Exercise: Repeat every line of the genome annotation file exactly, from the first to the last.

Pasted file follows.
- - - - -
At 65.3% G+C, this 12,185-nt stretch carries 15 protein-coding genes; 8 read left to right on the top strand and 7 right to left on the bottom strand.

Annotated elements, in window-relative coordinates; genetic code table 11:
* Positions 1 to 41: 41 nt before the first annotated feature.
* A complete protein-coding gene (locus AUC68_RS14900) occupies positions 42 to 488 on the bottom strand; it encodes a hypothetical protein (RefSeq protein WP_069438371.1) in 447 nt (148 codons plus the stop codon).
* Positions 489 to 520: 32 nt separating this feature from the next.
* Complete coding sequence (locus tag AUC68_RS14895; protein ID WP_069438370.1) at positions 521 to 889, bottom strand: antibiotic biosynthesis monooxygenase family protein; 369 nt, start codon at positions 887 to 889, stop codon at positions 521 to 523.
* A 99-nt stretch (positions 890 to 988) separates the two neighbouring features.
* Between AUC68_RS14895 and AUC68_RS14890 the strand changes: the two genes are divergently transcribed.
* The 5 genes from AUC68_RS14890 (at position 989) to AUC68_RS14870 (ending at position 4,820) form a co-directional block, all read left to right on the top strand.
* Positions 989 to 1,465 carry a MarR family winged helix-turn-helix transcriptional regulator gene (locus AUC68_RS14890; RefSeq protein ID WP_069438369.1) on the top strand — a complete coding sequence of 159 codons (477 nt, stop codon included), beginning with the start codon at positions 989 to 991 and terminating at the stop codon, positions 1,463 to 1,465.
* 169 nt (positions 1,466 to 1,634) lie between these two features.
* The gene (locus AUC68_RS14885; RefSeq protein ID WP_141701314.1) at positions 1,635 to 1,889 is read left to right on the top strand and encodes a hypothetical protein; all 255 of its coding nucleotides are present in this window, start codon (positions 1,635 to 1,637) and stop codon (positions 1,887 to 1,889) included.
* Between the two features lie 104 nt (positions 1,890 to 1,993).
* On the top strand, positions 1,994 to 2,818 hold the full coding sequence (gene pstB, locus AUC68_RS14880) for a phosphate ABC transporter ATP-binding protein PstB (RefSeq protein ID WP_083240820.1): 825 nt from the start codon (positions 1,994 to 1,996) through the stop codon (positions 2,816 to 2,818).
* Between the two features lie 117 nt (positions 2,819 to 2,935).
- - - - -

At 65.3% G+C, this 12,185-nt stretch carries 15 protein-coding genes; 8 read left to right on the top strand and 7 right to left on the bottom strand.

Annotated elements, in window-relative coordinates; genetic code table 11:
* Positions 1 to 41: 41 nt before the first annotated feature.
* A complete protein-coding gene (locus AUC68_RS14900) occupies positions 42 to 488 on the bottom strand; it encodes a hypothetical protein (RefSeq protein WP_069438371.1) in 447 nt (148 codons plus the stop codon).
* Positions 489 to 520: 32 nt separating this feature from the next.
* Complete coding sequence (locus tag AUC68_RS14895; protein ID WP_069438370.1) at positions 521 to 889, bottom strand: antibiotic biosynthesis monooxygenase family protein; 369 nt, start codon at positions 887 to 889, stop codon at positions 521 to 523.
* A 99-nt stretch (positions 890 to 988) separates the two neighbouring features.
* Between AUC68_RS14895 and AUC68_RS14890 the strand changes: the two genes are divergently transcribed.
* The 5 genes from AUC68_RS14890 (at position 989) to AUC68_RS14870 (ending at position 4,820) form a co-directional block, all read left to right on the top strand.
* Positions 989 to 1,465 carry a MarR family winged helix-turn-helix transcriptional regulator gene (locus AUC68_RS14890; RefSeq protein ID WP_069438369.1) on the top strand — a complete coding sequence of 159 codons (477 nt, stop codon included), beginning with the start codon at positions 989 to 991 and terminating at the stop codon, positions 1,463 to 1,465.
* 169 nt (positions 1,466 to 1,634) lie between these two features.
* The gene (locus AUC68_RS14885; RefSeq protein ID WP_141701314.1) at positions 1,635 to 1,889 is read left to right on the top strand and encodes a hypothetical protein; all 255 of its coding nucleotides are present in this window, start codon (positions 1,635 to 1,637) and stop codon (positions 1,887 to 1,889) included.
* Between the two features lie 104 nt (positions 1,890 to 1,993).
* On the top strand, positions 1,994 to 2,818 hold the full coding sequence (gene pstB, locus AUC68_RS14880) for a phosphate ABC transporter ATP-binding protein PstB (RefSeq protein ID WP_083240820.1): 825 nt from the start codon (positions 1,994 to 1,996) through the stop codon (positions 2,816 to 2,818).
* Between the two features lie 117 nt (positions 2,819 to 2,935).